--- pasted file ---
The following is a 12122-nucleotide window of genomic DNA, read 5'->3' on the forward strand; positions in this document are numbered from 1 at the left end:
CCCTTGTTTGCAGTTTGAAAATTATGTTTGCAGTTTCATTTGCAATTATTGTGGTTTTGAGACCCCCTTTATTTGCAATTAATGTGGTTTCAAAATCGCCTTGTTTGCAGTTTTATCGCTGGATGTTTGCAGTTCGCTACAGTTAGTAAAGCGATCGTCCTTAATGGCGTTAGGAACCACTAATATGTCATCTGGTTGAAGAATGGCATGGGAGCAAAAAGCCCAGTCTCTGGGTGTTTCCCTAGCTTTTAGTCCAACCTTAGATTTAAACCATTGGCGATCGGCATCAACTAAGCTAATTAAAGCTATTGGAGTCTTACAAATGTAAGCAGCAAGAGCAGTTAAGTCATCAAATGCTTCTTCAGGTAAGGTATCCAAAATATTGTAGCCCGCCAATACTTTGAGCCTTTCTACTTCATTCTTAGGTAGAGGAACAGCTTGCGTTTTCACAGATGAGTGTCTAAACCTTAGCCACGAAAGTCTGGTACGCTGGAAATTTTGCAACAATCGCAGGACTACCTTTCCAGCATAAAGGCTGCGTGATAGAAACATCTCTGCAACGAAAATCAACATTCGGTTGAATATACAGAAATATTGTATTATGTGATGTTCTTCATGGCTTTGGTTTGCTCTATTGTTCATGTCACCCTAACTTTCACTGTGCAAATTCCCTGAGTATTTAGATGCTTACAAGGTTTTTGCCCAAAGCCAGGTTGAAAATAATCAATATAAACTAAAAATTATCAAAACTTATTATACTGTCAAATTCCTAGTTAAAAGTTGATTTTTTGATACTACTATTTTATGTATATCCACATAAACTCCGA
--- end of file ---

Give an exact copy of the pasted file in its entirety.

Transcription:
The following is a 12122-nucleotide window of genomic DNA, read 5'->3' on the forward strand; positions in this document are numbered from 1 at the left end:
CCCTTGTTTGCAGTTTGAAAATTATGTTTGCAGTTTCATTTGCAATTATTGTGGTTTTGAGACCCCCTTTATTTGCAATTAATGTGGTTTCAAAATCGCCTTGTTTGCAGTTTTATCGCTGGATGTTTGCAGTTCGCTACAGTTAGTAAAGCGATCGTCCTTAATGGCGTTAGGAACCACTAATATGTCATCTGGTTGAAGAATGGCATGGGAGCAAAAAGCCCAGTCTCTGGGTGTTTCCCTAGCTTTTAGTCCAACCTTAGATTTAAACCATTGGCGATCGGCATCAACTAAGCTAATTAAAGCTATTGGAGTCTTACAAATGTAAGCAGCAAGAGCAGTTAAGTCATCAAATGCTTCTTCAGGTAAGGTATCCAAAATATTGTAGCCCGCCAATACTTTGAGCCTTTCTACTTCATTCTTAGGTAGAGGAACAGCTTGCGTTTTCACAGATGAGTGTCTAAACCTTAGCCACGAAAGTCTGGTACGCTGGAAATTTTGCAACAATCGCAGGACTACCTTTCCAGCATAAAGGCTGCGTGATAGAAACATCTCTGCAACGAAAATCAACATTCGGTTGAATATACAGAAATATTGTATTATGTGATGTTCTTCATGGCTTTGGTTTGCTCTATTGTTCATGTCACCCTAACTTTCACTGTGCAAATTCCCTGAGTATTTAGATGCTTACAAGGTTTTTGCCCAAAGCCAGGTTGAAAATAATCAATATAAACTAAAAATTATCAAAACTTATTATACTGTCAAATTCCTAGTTAAAAGTTGATTTTTTGATACTACTATTTTATGTATATCCACATAAACTCCGA